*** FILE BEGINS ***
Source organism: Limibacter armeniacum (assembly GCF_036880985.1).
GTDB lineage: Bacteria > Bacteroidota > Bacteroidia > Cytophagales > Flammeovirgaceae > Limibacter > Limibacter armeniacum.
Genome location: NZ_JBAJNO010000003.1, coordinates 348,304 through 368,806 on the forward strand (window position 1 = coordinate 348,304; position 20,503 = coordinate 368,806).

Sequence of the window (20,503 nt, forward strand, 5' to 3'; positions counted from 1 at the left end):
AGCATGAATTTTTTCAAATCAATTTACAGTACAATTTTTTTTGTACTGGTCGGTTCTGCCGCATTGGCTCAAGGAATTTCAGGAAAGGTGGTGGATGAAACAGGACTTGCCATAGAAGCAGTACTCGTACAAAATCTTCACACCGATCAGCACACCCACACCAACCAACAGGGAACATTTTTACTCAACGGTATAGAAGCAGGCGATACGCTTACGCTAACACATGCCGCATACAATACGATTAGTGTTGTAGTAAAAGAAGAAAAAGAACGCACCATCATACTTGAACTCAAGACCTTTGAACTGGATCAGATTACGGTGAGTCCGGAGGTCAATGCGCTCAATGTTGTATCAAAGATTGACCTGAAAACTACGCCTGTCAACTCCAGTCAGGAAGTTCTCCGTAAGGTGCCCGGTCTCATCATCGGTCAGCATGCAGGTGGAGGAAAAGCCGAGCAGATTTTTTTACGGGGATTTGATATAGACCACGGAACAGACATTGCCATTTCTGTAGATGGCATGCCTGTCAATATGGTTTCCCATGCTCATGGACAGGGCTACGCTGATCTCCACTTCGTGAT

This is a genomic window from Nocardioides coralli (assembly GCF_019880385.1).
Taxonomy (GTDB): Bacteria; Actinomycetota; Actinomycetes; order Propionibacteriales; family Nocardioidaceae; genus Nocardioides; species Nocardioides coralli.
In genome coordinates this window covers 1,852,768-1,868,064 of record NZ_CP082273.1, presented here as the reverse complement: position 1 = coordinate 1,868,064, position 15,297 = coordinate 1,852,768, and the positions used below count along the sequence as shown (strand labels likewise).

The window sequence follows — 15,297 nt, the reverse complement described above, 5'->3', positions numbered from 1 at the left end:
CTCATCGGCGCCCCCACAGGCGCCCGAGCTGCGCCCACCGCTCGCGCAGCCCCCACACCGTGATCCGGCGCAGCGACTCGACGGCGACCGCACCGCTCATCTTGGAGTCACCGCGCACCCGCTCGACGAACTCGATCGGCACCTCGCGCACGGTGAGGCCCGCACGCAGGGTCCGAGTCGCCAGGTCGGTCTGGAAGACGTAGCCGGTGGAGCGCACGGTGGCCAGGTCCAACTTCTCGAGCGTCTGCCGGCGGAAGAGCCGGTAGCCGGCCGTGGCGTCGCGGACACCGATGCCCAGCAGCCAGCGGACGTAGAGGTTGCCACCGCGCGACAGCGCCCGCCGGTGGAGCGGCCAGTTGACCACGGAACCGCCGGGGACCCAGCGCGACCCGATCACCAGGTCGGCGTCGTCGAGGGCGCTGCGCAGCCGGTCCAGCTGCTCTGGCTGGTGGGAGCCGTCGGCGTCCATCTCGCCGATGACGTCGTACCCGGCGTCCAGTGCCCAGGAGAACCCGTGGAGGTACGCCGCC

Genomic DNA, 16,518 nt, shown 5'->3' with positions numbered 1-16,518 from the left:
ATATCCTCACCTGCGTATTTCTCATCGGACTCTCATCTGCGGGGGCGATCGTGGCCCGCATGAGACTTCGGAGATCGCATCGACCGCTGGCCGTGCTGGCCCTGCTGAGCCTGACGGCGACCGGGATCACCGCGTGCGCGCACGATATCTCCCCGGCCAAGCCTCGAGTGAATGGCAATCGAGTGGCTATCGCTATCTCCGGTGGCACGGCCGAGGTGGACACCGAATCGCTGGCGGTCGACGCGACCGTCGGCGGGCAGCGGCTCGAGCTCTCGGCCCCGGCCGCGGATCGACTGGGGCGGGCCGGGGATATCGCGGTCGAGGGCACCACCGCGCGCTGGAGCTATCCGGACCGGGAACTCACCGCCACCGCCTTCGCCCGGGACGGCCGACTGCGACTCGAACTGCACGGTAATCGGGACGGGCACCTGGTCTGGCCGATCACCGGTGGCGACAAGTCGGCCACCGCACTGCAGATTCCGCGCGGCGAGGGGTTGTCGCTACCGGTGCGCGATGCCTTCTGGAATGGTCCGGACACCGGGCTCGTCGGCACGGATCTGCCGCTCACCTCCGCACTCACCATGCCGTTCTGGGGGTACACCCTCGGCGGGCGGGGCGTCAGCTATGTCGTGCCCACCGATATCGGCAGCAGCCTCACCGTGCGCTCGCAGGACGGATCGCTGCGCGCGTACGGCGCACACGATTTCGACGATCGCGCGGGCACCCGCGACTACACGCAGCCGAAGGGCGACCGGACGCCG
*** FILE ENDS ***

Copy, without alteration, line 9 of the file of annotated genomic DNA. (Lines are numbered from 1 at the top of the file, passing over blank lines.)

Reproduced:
The window sequence follows — 15,297 nt, the reverse complement described above, 5'->3', positions numbered from 1 at the left end: